Yet at the same time, John Ormond Sr. ingratiated himself with the most powerful African families and political units. Not only was he aligned with Fula traders, Mouser explains in “Trade, Coasters, and Conflict in the Rio Pongo From 1780 to 1808,” but he eventually “married the daughters of several Susu and Baga chiefs from the Bangalan and Fatala rivers, among them the daughter of the Susu paramount-chief of Bangalan.” “Paramount-chief”? Here, Rogers was onto something. By wedding the Susu chief’s daughter, a white man in an African world, Ormond Sr. replicated a pattern among other white Europeans, who, as Barry explains, “[i]n time … produced several generations of European and Euro-African slave traders perfectly integrated into local political and social life.” The stage was set for a slave-trading dynasty.
But Sr.’s own enjoyment of his power would not last long or descend in predictable ways, Mouser informed me in an email exchange last week. In 1791, while still in his early 40s, John Ormond Sr. traveled to Iles de Los over concerns for his health (and a recent Jihad in Moria). While away, he left his son William in charge, a move that panicked his slaves in Baga. Would they be sold? Would their families be split apart? Their fears sparked a revolt, Mouser writes, with Ormond’s slaves destroying his property, seizing 1,500 of his slaves — and killing William, according to Mouser. Not long after, fate — whether illness, a broken heart or poisoning — took Sr.’s life as well.
John Ormond Jr.
Here’s where the story — and lash — passed to the son who lived, the mulatto slave trader John Ormond Jr. As Mouser explained to me, after the headmen of Baga quelled the slaves’ uprising, there was no obvious heir. John Ormond Sr. was a white European without local siblings (only brothers in Britain). He did have wives, however, and the senior one of them — the daughter of the “paramount chief,” who fled “to her father’s protection in Bangalan” — asserted her authority. “Mothers are powerful people in Africa,” Mouser reminded me, and, however loosely at times, she held Sr.’s estate together until “the new Mongo” appeared to resume his father’s trade “at the head of the Pongo River.”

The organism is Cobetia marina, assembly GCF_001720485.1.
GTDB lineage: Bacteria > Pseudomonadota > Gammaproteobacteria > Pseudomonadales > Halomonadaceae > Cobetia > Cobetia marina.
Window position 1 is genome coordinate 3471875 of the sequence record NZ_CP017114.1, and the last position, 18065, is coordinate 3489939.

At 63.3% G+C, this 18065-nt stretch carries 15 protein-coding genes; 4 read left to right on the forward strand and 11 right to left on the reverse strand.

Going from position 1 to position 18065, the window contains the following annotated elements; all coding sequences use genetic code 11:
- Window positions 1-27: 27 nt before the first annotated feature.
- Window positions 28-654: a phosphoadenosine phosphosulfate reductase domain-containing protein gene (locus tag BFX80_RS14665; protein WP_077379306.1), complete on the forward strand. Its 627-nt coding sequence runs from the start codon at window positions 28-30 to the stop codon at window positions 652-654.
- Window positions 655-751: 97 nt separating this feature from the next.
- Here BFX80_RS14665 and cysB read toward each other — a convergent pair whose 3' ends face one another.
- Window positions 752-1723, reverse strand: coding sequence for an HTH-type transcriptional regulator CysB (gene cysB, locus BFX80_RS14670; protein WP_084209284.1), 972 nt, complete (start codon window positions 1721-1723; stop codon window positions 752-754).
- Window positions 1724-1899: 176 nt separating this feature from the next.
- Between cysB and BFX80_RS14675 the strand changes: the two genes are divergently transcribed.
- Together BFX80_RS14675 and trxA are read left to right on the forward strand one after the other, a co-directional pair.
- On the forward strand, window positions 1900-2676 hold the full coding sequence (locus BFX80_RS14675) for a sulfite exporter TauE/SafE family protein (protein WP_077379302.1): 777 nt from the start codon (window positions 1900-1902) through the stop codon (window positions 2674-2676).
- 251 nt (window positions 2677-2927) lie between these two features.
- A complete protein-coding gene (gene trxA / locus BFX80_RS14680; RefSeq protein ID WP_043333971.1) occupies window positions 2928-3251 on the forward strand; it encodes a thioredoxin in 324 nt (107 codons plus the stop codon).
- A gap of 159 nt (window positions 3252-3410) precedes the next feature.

That “new Mongo” was John Ormond Jr., who, at a young age, had been sent by his father to England to receive an education (a fact Rogers partially got right and Brooks and Mouser confirm). If Sr. had lived, who knows where John Jr.’s life might have led? Because he died, Sr.’s “agent in England refused to extend additional credit” to cover his mulatto son’s schooling, leaving Jr. a “poor boy … an outcast,” recalled Théophile Conneau, a contemporary business associate (more on their relationship later).
After five years of impressed service in the British Royal Navy, John Ormond Jr. returned to West Africa in 1805, Mouser writes in “Trade, Coasters and Conflict in the Rio Pongo From 1780 to 1808.” While the amount of property Sr. left remains unclear, his widow, the African chief’s daughter, turned over everything she had been safekeeping to Jr. after accepting him as her son — and persuaded other family members to do the same. “Soon thereafter,” Mouser adds, Jr.’s mother intervened again in support of his efforts to “bribe his opponent” to become the “elected chief” when “the Susu chief of Bangalan died.”
A Trans-Atlantic Slave Trader
In American Colony, Mouser locates Ormond Jr.’s “center of power … at Bangalan and the neighboring town of Gambia, but he also claimed the factory at Bashia by right of firstcomer” (by then it had become a missionary school). Adding to Jr.’s power was his leverage over “a large network of family relatives” — relatives by blood, not just marriage like his European father — including “a large number of wives and concubines.” Picking up where his father had left off, Jr. charged an estimated factor markup of $25-$30 per slave shipped out of Rio Pongo in 1826, Eltis writes — an increase also suggested by Rogers (though with different figures). Think of it this way: For every African bought and sold from his factory into the wider trans-Atlantic slave trade, Mongo John the second, half-African himself, took a cut.
And when other factors gave up or were seized after the British government banned the international slave trade in 1807, Ormond Jr. consolidated his power as head of a coalition of slavers, making him one of the dominant factors in the Pongo region, according to Mouser in “Landlords-Strangers: A Process of Accommodation and Assimilation” (1975) in The International Journal of African Historical Studies.